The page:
Another variant of laser beam shaping is the Circularizing Beams. It converges the profile of different shapes to a circular shape. The laser diodes with zero collimating optics possess various angles of divergence in both the x and y axes. Because of the rectangular shape and the active region of the diode, it results in the form of oblong beam shapes.
Just like the standard lenses ( spherical), these lenses (cylindrical) also use a curved surface so that they converge and diverse light. The cylinder lenses do not negatively impact the light perpendicularly. The property of the lens makes them effective for forming sheets with laser light.
Beam Shaping Optics solution for laser-wielding
This section discusses some of the most important and unique diffracted diffuser custom solutions. They are developed for the process of the laser welding process, which includes:
The particular shape is quite different. They possess one hot spot in the middle. It allows for scanning the shape and simultaneously weld the seam in the joining of the butt end.
The particular diffuser develops the width or depth ratio, whereas the wielding eliminates the hot cracking by offering the bubbles a place to evade the welding area.
This unique diffuser disintegrates two leading dots and the other spot in the center. The particular distribution is used for melting a brazing wire between the two galvanized plates. It performs the function while preheating and cleaning both the sides.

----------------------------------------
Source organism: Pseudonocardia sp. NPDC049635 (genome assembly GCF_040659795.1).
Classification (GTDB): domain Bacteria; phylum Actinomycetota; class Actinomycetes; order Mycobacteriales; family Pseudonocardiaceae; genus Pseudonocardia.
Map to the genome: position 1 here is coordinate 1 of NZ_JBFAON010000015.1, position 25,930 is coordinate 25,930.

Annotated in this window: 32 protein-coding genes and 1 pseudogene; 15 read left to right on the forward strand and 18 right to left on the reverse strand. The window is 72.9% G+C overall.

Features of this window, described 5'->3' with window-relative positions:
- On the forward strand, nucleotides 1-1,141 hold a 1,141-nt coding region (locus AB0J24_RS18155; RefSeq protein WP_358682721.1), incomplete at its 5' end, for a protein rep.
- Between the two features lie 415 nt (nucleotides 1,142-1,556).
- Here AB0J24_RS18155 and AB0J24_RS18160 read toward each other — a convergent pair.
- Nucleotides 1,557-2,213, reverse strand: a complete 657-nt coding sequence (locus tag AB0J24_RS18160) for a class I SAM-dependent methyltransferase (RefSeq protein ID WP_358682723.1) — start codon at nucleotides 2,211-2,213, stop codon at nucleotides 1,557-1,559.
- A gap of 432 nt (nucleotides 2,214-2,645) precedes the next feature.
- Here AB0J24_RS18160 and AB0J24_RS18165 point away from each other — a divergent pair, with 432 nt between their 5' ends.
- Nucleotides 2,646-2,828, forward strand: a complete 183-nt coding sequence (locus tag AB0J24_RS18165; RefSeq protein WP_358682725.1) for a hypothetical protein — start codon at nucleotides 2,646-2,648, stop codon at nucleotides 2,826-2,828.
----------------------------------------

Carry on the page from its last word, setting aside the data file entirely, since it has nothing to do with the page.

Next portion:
The diffractive optical elements are one of the most accurate solutions for beam shaping. The best thing is that they are one beam-shaping solution with the angular tolerance. The most noteworthy specifics of the technology are that they are a lightweight element with superb beam shaping abilities.. The quality of the DOEs is indeed an advantage.
Applications Of Beam Shapers
Beam shapers have a myriad of applications. In material processing tasks such as laser scribing and welding, they facilitate the achievement of precise and uniform laser irradiance spots. They’re also instrumental in cutting materials such as glass or metal.
In ablation processes crucial to electronics and solar panel production, beam shapers find extensive use. Medical applications, too, are significant, with beam shapers playing pivotal roles in aesthetic procedures such as body contouring, tattoo removal, and skin resurfacing. In flow cytometry, they aid in examining particles flowing in liquids when subjected to a laser beam. In laser projection applications, beam shapers contribute to micro-display uniformity.